need to ask a very important question. I fell a couple months ago. Contrary to most beliefs I did not suffer much damage until a couple weeks later. I was up on a desk top dusting, fell about 5 ft., did a summer-sault and landed on the floor with my head on a stack of pictures and frames i had removed for dusting the shelf. I had a knot on my head and a large bruise on my shoulder. I am a nurse so feeling like I knew how to watch for signs of a concussion I let me neighbor know but I stayed at home. No problem for exacthly three weeks. On the third week on our way to the lake I suddendly became nauseated, started having a seizure, and threw up everywhere. Never had I felt this way before. I was trembling and felt like I was not even sure where I was. Went to doctor and to make a long story short was admitted. I had aspiration pneumonia in both lobes from aspirating the vomitus, a slow brain bleed, and a concussion in the lower occipital part of the brain. My shoulder was giving me tremendous pain but that was put on the back burner to take care of all of this. massive dosages of antibiotics were given to nip the pneumonia and that caused pseudo-colitis. I had blood in my stools....conoloscopy was normal. Upper endoscopy was normal. Cat scan showed slow brain bleed and concussion. Never in my nursing career had I heard of something happening like this three weeks after a fall. Now, I am doing well from all the other and my question is? I am supposed to have a rotator cuff surgery which tore when I fell on t he shoulder. I understand the recovery is not that short. Yet I have a small 8 mo. old. I have been picking him up and down and downing what I need by holding my right arm flush with my side. Will I still be able to handle him after the surgery or will maybe just 2 weeks or help be what I need. I desperately need to know this question. Thanks.

Last edited by badfeet51; 08-29-2009 at 08:47 PM. Reason: moved to another board

 
Old 09-01-2009, 02:53 AM   #13
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Re: rotator cuff surgery necessary? please help

I know not all people respond to surgery/recovery the same, but for me I have had 3 surgeries on my left shoulder and the last one has been since Feb. and I am still have problems. I was told that I waited too long and the first doctor did damage it by scraping the bone too much. I wish you the best of luck and I will say some prayers for you.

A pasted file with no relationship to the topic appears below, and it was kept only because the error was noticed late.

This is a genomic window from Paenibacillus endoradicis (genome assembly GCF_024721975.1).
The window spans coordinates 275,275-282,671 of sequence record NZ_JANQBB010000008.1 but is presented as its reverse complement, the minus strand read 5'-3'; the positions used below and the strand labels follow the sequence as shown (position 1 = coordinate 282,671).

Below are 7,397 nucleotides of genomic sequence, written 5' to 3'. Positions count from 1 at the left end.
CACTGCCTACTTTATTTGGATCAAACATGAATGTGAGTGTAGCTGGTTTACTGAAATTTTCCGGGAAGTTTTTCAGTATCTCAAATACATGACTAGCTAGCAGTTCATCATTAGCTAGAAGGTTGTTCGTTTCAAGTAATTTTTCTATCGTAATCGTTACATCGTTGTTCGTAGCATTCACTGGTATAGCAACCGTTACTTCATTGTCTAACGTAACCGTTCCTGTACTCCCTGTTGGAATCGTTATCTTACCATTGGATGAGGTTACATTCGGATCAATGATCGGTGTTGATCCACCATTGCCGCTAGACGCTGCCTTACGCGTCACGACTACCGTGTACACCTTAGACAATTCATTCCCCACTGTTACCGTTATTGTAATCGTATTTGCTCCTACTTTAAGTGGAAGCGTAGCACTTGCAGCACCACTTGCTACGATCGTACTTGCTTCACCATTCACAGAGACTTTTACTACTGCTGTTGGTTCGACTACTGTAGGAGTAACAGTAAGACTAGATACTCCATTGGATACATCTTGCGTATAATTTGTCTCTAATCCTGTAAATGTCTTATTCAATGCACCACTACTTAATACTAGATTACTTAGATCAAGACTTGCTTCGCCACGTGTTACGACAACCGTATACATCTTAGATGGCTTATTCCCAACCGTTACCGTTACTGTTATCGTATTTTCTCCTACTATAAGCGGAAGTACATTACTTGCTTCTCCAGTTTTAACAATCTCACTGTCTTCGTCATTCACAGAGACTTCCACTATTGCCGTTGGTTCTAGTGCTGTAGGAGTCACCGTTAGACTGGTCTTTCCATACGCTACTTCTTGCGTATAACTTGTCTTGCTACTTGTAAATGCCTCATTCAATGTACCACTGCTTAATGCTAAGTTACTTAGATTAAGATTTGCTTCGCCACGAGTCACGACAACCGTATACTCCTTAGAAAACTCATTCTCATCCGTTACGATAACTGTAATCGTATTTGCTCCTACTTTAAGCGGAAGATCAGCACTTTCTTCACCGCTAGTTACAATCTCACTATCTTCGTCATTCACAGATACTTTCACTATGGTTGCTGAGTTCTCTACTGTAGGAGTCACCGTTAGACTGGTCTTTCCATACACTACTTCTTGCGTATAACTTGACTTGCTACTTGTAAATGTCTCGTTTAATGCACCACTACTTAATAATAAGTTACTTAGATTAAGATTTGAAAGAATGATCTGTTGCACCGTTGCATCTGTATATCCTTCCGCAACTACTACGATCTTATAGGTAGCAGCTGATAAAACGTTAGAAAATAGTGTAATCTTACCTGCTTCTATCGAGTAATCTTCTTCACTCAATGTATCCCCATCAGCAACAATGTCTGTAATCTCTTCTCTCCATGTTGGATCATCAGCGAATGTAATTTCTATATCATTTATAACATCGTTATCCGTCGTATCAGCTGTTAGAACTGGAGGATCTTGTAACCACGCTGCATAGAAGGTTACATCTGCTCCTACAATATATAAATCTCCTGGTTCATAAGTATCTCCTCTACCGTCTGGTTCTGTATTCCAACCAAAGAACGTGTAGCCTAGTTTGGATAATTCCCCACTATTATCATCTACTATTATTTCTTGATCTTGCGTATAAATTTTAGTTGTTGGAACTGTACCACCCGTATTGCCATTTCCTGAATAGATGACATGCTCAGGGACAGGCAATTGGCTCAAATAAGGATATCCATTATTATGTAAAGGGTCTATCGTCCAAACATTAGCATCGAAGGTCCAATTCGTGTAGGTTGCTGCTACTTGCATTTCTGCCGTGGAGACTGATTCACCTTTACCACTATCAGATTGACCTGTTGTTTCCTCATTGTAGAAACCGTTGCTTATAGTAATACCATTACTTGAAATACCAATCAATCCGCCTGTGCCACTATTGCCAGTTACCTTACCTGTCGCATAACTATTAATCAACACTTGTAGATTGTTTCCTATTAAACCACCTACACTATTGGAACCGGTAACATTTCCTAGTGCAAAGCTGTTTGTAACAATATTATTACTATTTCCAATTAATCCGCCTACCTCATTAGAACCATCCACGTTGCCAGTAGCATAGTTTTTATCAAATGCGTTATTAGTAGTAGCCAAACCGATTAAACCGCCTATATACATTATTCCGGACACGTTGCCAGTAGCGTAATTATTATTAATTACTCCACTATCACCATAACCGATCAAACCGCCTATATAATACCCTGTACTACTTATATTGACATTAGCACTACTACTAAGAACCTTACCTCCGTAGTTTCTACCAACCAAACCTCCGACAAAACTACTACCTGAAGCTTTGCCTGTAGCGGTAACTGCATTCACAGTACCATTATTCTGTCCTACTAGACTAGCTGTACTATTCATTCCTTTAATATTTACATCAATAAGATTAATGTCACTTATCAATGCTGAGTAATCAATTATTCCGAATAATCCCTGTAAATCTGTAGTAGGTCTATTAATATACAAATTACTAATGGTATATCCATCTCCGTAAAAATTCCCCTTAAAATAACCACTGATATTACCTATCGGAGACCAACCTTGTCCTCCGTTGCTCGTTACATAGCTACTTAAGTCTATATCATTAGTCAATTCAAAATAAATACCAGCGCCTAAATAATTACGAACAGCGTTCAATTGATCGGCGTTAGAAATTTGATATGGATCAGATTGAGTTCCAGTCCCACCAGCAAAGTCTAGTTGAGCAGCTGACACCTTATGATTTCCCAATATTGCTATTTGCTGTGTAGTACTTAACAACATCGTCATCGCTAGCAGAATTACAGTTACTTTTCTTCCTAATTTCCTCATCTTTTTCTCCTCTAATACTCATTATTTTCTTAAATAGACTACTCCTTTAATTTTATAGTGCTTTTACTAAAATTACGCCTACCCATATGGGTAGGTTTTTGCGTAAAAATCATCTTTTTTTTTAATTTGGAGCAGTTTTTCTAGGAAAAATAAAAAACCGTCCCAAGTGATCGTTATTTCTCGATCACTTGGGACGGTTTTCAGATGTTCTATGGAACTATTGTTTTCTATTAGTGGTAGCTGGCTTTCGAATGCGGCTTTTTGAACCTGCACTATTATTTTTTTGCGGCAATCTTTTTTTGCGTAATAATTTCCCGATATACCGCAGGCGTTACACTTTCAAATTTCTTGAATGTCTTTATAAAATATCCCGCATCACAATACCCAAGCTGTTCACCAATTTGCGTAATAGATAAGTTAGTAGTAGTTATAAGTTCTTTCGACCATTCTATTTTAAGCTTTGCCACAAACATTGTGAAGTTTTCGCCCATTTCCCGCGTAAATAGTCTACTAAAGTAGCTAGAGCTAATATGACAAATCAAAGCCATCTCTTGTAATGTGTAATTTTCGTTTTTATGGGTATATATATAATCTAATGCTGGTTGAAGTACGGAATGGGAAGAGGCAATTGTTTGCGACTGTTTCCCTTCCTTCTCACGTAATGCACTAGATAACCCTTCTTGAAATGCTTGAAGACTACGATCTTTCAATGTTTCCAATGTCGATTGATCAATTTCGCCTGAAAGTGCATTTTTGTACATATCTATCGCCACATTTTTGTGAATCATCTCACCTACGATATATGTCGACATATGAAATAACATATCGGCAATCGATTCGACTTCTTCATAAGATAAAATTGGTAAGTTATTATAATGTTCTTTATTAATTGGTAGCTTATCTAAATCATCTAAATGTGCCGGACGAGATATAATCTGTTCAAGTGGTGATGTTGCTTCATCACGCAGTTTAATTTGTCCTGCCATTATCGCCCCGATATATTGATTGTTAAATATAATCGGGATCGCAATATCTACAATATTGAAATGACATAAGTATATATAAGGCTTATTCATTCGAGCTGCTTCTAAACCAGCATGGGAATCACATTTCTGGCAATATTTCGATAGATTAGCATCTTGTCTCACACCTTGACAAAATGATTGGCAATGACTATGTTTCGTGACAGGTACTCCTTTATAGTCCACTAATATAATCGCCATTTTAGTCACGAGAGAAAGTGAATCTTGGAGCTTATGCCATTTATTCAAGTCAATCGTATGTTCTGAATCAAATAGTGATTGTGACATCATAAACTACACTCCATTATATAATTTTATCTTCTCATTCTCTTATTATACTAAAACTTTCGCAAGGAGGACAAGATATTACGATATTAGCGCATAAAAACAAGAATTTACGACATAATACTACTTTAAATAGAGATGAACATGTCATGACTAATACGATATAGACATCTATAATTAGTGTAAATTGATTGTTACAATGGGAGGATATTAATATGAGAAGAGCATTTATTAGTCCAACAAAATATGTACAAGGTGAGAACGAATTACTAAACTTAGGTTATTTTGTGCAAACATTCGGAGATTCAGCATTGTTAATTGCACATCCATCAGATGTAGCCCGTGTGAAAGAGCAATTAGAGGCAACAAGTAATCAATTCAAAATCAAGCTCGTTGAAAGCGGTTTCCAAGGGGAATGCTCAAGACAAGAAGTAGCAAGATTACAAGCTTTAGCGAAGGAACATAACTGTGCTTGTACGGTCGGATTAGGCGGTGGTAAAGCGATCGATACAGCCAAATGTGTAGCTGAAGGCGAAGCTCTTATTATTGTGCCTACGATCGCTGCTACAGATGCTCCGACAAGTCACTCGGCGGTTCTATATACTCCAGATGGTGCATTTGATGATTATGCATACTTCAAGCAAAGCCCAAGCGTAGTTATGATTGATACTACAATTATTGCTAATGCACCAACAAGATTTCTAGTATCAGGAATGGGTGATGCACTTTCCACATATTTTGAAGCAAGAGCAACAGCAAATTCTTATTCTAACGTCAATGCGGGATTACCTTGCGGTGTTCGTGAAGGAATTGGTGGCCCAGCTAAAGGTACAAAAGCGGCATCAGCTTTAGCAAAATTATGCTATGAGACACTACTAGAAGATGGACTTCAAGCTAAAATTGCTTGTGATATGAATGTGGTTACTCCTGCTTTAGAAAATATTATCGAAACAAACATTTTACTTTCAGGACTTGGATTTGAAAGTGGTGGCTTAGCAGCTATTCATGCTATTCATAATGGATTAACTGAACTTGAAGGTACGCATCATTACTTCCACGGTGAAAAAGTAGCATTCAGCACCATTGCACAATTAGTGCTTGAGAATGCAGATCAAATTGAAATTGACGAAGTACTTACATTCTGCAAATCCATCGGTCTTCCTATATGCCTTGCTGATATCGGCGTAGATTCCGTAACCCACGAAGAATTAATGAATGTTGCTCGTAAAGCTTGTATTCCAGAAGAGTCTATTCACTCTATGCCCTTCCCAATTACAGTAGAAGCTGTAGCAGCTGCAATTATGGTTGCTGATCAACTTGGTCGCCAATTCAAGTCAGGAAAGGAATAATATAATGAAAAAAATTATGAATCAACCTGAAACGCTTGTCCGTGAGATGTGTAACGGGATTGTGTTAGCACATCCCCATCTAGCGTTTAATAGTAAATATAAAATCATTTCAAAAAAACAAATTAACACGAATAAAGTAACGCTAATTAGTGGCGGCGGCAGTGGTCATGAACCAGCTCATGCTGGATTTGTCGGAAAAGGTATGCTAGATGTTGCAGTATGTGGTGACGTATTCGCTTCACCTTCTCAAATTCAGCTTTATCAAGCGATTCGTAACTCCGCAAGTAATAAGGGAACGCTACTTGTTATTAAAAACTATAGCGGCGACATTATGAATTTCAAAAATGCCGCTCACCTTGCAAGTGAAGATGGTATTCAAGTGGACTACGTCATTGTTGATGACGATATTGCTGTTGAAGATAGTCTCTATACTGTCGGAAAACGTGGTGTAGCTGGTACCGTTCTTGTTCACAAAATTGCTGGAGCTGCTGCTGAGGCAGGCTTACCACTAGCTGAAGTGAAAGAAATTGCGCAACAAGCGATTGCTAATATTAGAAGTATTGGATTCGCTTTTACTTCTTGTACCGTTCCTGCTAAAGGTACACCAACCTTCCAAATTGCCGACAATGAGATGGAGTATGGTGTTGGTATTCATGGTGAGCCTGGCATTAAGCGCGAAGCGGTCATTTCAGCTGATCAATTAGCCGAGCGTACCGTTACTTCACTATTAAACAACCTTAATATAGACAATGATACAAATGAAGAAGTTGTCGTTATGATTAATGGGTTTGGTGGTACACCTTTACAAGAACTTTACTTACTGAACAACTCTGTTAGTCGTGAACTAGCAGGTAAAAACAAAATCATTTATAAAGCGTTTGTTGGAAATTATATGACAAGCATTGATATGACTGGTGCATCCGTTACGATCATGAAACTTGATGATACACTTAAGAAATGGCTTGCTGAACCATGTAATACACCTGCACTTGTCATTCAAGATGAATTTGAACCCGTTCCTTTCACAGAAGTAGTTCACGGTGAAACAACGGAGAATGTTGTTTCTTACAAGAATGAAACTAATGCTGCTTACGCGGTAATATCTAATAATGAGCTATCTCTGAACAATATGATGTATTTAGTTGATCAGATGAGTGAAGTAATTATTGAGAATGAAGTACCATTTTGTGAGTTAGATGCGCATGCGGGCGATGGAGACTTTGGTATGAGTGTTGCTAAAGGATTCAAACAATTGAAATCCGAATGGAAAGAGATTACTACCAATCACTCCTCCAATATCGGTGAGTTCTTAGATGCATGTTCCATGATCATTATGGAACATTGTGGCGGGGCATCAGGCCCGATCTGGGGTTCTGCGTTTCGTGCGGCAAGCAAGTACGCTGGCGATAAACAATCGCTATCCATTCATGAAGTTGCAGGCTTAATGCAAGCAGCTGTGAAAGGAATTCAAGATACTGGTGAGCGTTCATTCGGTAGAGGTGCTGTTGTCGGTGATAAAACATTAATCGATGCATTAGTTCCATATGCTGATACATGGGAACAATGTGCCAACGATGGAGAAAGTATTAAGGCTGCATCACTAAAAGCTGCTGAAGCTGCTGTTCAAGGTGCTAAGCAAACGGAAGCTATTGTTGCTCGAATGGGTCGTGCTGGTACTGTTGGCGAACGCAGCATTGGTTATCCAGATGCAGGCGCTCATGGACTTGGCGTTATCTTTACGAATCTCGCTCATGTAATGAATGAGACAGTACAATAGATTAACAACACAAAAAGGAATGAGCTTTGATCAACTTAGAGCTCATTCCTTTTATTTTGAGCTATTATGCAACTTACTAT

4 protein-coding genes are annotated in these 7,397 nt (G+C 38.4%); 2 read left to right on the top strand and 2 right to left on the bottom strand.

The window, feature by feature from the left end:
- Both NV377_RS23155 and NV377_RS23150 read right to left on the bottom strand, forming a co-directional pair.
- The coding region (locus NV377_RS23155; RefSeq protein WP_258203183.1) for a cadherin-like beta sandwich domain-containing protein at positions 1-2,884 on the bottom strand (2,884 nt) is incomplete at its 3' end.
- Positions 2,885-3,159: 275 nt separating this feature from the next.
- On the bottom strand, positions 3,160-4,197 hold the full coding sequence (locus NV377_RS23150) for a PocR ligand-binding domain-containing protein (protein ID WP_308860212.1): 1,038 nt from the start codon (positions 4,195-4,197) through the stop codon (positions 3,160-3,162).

Old 09-01-2009, 06:29 AM   #14
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Re: rotator cuff surgery necessary? please help

(ART) Active Release Technique I have used it for my neck/shoulders: disc bulges at c3-4 and c6-7, central spinal stenosis at c6-7 level and some end plate spurring. Along with stretches and exercise.
Interesting info:

Quote:
Rotator cuff tears or strains are very common in powerlifters, especially those who specialize in the bench press. It has been my experience that heavy bench pressing does lead to premature degenerative changes in most shoulders, and this is a perfect example of that category. Conservative care can be used to manage these types of injuries if one can coordinate with a qualified practitioner.

Active release technique (ART) is a patented, state-of-the-art soft tissue system/movement based on a massage technique that treats problems with muscles, tendons, ligaments, fascia, and nerves. These conditions all have one important thing in common—they are a result of overused muscles. This can lead to acute conditions such as a supraspinatus strain or the accumulation of small tears due to repetitive microtrauma. This in turn will cause the tissue to undergo hypoxia, which means that the tissue is not getting enough oxygen. These factors can cause the body to produce tough, dense, scar tissue in the effected area. This is very common in weight lifters. This scar tissue binds up and ties down tissues that need to move freely. As this scar tissue builds up, muscles become shorter and weaker, tension on tendons can cause tendonitis, and nerves can become trapped. This can cause reduced ROM, loss of strength, and pain. If a nerve is trapped, the patient may also feel tingling, numbness, and weakness.
Good luck and good health.

 
Old 09-10-2009, 04:52 PM   #15
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Re: rotator cuff surgery necessary? please help

i had 3 on my left shoulder 4 years ago and i am doing fine alot has to do with the doctor you use the frist doc did it twice did not fix it the last one fixed it